Magic Select Mohamed Bamba With Sixth Pick
ORLANDO – An Orlando Magic franchise in desperate need of the size, shot-blocking and rim protection that they have lacked for the past six seasons was able to check all the boxes with their first pick in Thursday’s NBA Draft.
Mohamed Bamba, a 7-foot center with the longest wingspan ever recorded among draft-eligible players at 7 feet, 10 inches, became the newest member of the Magic when the franchise boldly selected him with the No. 6 overall pick.
``I really still can’t describe how I feel right now,’’ Bamba said. ``All that hard work and all the anticipation of it has finally paid off.’’
Bamba, who blocked at least four shots in a game 19 times this past season at the University of Texas, fits the profile preferred by Magic President of Basketball Operations Jeff Weltman and GM John Hammond. The two have a long history of drafting tall, rangy players with expansive wingspans and they did just that again on Thursday night for the Magic. While working in Milwaukee and later in Orlando, Weltman and Hammond drafted Giannis Antetokounmpo, Larry Sanders, John Henson, Thon Maker and Jonathan Isaac.
Now, the Magic hope to team the 7-foot Bamba with the 6-foot-11 Isaac and 6-foot-9 high-flyer Aaron Gordon in hopes that they can transform their defense into one that is feared throughout the NBA.
``Surprised and elated that Mo fell to us at six,’’ Weltman said. ``We knew the scenarios, we knew what it would take for something like that to happen and we knew for that to happen that there would have to be movement in front of us. The Dallas/Atlanta trade was the movement that we needed. … We are elated to get Mo Bamba and we jumped through the roof when he was available. We look forward to a very bright future with Mo.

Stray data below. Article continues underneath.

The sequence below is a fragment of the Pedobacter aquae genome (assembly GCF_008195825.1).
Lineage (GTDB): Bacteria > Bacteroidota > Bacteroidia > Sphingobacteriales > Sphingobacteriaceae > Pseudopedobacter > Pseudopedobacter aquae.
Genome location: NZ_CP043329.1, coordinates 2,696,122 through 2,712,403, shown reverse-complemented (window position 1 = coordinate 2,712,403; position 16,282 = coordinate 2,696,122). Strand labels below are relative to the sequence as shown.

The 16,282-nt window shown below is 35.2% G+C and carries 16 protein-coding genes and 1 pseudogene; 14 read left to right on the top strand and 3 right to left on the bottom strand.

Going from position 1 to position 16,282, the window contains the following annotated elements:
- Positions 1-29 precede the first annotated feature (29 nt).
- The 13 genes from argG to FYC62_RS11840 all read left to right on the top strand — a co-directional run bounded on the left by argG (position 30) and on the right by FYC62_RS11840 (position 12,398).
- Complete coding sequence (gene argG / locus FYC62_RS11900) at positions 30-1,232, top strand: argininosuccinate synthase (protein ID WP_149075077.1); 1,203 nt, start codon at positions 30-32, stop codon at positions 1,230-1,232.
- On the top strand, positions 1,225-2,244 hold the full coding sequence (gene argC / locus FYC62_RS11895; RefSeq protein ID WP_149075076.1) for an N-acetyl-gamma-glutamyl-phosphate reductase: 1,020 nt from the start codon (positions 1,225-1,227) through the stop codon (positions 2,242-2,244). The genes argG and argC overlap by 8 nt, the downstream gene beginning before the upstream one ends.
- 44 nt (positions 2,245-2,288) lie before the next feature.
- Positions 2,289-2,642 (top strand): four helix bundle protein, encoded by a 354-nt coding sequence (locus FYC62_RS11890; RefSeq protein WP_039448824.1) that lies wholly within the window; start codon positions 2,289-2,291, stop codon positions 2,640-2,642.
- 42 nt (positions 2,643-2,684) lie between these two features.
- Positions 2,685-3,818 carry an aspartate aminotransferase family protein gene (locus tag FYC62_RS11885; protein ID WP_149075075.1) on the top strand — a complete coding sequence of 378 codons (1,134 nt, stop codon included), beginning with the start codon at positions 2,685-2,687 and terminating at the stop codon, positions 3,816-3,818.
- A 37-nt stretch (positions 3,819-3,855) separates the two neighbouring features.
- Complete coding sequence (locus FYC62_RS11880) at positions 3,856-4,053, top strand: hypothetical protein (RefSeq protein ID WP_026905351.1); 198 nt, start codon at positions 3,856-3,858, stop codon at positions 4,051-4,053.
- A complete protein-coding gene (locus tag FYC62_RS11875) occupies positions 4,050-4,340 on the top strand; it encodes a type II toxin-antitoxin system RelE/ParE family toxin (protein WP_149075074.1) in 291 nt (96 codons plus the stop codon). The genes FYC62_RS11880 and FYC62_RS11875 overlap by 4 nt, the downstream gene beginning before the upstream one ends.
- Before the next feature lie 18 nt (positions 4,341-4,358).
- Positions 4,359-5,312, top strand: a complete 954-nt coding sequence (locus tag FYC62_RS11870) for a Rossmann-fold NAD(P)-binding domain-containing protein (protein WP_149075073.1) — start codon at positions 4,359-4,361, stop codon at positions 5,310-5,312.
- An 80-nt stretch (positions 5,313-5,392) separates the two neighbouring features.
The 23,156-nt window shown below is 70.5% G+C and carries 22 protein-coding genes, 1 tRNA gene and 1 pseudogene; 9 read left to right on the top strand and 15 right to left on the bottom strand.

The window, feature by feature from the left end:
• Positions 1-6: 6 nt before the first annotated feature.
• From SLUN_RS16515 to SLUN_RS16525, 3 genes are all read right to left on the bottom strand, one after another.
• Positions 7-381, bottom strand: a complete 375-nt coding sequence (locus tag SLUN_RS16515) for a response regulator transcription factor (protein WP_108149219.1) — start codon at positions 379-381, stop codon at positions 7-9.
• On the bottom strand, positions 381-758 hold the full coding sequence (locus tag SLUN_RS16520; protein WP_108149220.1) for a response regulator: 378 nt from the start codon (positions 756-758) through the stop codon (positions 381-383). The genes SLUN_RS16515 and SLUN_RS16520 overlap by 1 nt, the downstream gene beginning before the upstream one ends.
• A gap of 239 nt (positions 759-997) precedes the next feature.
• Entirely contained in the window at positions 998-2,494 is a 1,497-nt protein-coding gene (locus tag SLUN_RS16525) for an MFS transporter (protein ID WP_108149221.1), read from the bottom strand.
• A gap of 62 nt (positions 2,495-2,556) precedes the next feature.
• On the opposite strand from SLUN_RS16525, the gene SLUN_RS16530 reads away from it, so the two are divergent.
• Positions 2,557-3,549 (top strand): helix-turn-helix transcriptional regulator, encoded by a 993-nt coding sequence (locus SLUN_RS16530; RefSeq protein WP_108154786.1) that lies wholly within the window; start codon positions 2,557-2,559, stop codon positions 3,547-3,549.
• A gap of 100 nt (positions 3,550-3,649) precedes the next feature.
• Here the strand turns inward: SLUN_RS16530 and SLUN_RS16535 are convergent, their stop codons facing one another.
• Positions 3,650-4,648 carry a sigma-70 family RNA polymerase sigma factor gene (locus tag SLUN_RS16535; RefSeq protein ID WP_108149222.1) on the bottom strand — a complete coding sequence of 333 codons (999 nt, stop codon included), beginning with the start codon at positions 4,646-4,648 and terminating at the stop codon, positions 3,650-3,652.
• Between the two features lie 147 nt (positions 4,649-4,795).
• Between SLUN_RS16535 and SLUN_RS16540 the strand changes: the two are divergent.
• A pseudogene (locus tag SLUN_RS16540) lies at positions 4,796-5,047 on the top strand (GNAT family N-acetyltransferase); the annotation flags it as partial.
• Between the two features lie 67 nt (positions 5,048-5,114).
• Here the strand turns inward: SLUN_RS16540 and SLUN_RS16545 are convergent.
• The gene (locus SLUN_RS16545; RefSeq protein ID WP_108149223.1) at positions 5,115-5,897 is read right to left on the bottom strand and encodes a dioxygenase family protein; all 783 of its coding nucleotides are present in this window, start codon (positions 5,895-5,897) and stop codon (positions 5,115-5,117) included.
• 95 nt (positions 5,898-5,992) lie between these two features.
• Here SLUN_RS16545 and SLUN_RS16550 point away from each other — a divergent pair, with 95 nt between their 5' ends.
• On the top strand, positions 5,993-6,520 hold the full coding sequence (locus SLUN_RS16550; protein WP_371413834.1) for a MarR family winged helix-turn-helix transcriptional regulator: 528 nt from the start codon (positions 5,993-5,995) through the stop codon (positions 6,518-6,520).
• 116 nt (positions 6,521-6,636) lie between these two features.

``There are so many things that you need to be successful in the league, but length is a huge element of floor coverage and it has to go along with all the other elements you need,’’ added Weltman, whose Magic also added rangy second-round picks Melvin Frazier (No. 35) and Justin Jackson (No. 43) on Thursday. ``If you can have (length) and maintain skill level and all the other intangibles that you can list, you’d always rather have it. And when you start adding it up with a lot of players it starts to become kind of a forced multiplier.’’
Bamba, who has been friends with Isaac for years, has already started envisioning the defensive possibilities of playing alongside last season’s No. 6 pick. However, Bamba cautioned that he is far from being a savior and he’ll need time to adapt to the NBA game.
``Obviously, I’m not going to sit here and say that things are going to change overnight because it takes more than one person, but I truly believe with the teammates that are around me that we have the right pieces to make the organization successful,’’ said Bamba, who has already had chats with Hall of Famers Shaquille O’Neal and David Robinson about adjusting to the NBA game. ``I’m really confident in my ability to (guard smaller wing players following switches). I think I showcased that while in college, but it’s definitely an area that I think I can improve in and be dominant.’’